###Weighting

Words in the vocabulary and in bag-of-words vectors are weighted. There are four weighting measures implemented to set a word weight wi:

  • Term frequency (tf): w_i = \frac{n_{id}}{n_d}, n_{id}: number of occurrences of word i in document d, n_d: number of words in document d.
  • Inverse document frequency (idf): w_i = log(\frac{N}{N_i}), N: number of documents, N_i: number of documents containing word i.
  • Term frequency -- inverse document frequency (tf-idf): w_i = \frac{n_{id}}{n_d} log(\frac{N}{N_i}.
  • Binary: w_i = 1 if word i is present; 0 otherwise

Note: DBow calculates N and Ni according to the number of images provided when the vocabulary is created. These values are not changed and are independent of how many entries a Database object contains.

###Scoring

A score is calculated when two vectors are compared by means of a Vocabulary or when a Database is queried. There are several scoring methods implemented. Note that the meaning of the numerical value of the score depends on the metric you are using. However, some of these metrics can be scaled to the interval [0..1], where 0 means no match at all, and 1 perfect match (see below). If you plan to modify the scoring code, note that for efficiency reasons there is an implementation in the Vocabulary class, and other in the Database class. These are the metrics implemented to calculate the score s between two vectors v and w (from now on, v* and w* denote vectors normalized with the L1-norm):

  • Dot product: Dot product
  • L1-norm: L1-norm
  • L2-norm: L2-norm
  • Bhattacharyya coefficient: Bhattacharyya coefficient
  • χ² distance: Chi square distance
  • KL-divergence: KL-divergence

Note that with some methods, vectors are normalized before applying the metric. Since vectors are usually sparse and contain several zero entries, the χ² distance and the KL-divergence cannot be applied all along the vectors. For that reason, the entries that cause numerical problems are avoided. In the case of the KL-divergence, ε denotes the epsilon value of the computer (it is usually the smallest float positive number). When calculating a score, you can activate a flag to obtain it linearly scaled to [0..1], where 1 is the highest and 0 the lowest. You can activate this flag when using the L1-norm, the L2-norm and the χ² distance. Note that the Bhattacharyya coefficient is always in [0..1] independently of the scaling flag.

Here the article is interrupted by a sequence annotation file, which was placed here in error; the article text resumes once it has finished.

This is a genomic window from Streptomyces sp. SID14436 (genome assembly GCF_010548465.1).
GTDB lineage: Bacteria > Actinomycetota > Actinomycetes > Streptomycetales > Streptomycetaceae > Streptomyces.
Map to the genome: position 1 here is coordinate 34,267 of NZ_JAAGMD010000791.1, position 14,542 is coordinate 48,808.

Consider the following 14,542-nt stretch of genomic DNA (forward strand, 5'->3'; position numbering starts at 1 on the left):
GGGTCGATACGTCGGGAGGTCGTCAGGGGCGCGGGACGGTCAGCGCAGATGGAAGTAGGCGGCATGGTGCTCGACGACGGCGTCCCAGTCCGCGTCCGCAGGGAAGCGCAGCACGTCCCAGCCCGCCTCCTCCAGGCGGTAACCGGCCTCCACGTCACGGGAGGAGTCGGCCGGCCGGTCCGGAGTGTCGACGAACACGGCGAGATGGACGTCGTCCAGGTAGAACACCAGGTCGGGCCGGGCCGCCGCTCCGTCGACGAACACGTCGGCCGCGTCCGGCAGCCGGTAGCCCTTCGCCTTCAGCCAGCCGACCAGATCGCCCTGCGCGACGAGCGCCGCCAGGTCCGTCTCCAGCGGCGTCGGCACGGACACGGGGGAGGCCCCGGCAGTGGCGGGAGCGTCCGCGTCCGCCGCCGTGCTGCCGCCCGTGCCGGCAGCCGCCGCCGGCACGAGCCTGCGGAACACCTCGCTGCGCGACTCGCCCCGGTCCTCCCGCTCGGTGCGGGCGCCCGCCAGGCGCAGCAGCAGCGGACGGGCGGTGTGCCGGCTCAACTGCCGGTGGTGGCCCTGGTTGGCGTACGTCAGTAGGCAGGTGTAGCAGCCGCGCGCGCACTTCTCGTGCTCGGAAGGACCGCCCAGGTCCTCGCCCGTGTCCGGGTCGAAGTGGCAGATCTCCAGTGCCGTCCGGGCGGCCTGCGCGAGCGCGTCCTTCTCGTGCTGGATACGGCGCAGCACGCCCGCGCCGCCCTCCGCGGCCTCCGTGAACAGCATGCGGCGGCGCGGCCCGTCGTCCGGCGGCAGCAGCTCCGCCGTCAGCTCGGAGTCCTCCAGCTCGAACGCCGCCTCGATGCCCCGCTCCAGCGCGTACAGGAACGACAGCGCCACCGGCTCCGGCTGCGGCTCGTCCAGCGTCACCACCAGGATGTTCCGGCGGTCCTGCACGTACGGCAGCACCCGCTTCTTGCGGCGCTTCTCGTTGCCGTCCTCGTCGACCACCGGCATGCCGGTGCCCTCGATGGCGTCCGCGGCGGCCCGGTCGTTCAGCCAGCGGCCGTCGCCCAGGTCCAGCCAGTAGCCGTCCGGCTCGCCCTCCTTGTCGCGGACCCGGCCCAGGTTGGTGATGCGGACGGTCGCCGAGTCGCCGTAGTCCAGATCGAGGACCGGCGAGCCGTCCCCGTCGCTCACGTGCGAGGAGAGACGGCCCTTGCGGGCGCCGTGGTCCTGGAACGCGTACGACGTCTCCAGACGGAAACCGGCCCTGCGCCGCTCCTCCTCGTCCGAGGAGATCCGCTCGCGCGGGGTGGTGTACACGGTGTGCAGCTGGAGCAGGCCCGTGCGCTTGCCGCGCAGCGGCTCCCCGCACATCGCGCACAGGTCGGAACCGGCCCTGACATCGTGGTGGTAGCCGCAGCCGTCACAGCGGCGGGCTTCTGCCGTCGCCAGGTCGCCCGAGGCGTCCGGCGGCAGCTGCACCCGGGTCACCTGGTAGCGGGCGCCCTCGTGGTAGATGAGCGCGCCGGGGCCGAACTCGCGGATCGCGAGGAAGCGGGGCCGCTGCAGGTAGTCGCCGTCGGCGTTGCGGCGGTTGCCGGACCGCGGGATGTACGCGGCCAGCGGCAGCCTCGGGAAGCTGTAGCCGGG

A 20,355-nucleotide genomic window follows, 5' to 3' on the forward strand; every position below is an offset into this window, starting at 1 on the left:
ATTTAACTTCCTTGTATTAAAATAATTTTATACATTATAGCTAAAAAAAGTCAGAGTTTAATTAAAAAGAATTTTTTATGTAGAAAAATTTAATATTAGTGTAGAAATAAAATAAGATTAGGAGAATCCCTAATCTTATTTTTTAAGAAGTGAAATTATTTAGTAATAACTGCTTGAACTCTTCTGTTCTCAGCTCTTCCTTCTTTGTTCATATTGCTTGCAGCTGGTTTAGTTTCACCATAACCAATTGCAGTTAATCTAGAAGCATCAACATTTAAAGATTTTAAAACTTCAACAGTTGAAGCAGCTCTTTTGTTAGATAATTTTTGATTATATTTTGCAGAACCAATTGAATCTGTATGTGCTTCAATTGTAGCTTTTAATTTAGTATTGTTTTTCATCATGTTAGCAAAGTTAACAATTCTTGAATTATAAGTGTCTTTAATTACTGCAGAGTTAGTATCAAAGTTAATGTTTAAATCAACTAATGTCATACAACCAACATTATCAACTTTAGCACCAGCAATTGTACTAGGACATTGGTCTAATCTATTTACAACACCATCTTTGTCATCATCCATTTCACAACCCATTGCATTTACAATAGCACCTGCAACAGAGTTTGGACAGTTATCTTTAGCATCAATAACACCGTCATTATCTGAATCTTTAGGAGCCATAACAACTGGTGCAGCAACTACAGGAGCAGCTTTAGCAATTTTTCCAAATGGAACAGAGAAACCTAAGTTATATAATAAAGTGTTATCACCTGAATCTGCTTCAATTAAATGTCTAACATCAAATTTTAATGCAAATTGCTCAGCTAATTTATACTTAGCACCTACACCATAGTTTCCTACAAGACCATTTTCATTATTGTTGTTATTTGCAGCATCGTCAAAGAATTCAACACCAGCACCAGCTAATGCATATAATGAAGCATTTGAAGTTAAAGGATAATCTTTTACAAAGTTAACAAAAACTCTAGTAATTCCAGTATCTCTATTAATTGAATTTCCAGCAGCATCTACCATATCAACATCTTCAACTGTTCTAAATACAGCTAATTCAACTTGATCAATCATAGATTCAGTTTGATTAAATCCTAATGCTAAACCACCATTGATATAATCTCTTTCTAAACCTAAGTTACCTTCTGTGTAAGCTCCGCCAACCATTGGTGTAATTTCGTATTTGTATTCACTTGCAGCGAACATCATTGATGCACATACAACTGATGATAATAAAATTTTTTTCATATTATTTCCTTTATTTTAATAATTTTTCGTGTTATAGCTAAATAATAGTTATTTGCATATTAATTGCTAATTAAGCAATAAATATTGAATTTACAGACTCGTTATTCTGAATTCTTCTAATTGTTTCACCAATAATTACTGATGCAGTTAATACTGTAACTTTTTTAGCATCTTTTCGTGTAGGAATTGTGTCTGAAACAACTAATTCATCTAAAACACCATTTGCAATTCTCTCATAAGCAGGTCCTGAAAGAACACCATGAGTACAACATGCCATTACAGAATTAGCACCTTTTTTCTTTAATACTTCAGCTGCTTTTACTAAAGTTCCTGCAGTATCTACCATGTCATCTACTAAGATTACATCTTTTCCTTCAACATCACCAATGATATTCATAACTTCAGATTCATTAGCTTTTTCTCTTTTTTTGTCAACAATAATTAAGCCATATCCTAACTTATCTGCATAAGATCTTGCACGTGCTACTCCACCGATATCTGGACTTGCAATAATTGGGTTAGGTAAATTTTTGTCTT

Note: for efficiency reasons, the implementation of the χ² distance assumes that weights are never negative (this is true when using tf, idf, tf-idf and binary vectors).

The default configuration when creating a vocabulary is tf-idf, L1-norm.

###Save & Load

All vocabularies and databases can be saved to and load from disk with the Save and Load member functions. When a database is saved, the vocabulary it is associated with is also embedded in the file, so that vocabulary and database files are completely independent.

Both structures can be saved in binary or text format. Binary files are smaller and faster to read and write than text files. DBow deals with the byte order, so that binary files should be machine independent (to some extent). You can use text files for debugging or for interoperating with your own vocabularies. You can check the file format in the HVocabulary::Save and Database::Save functions.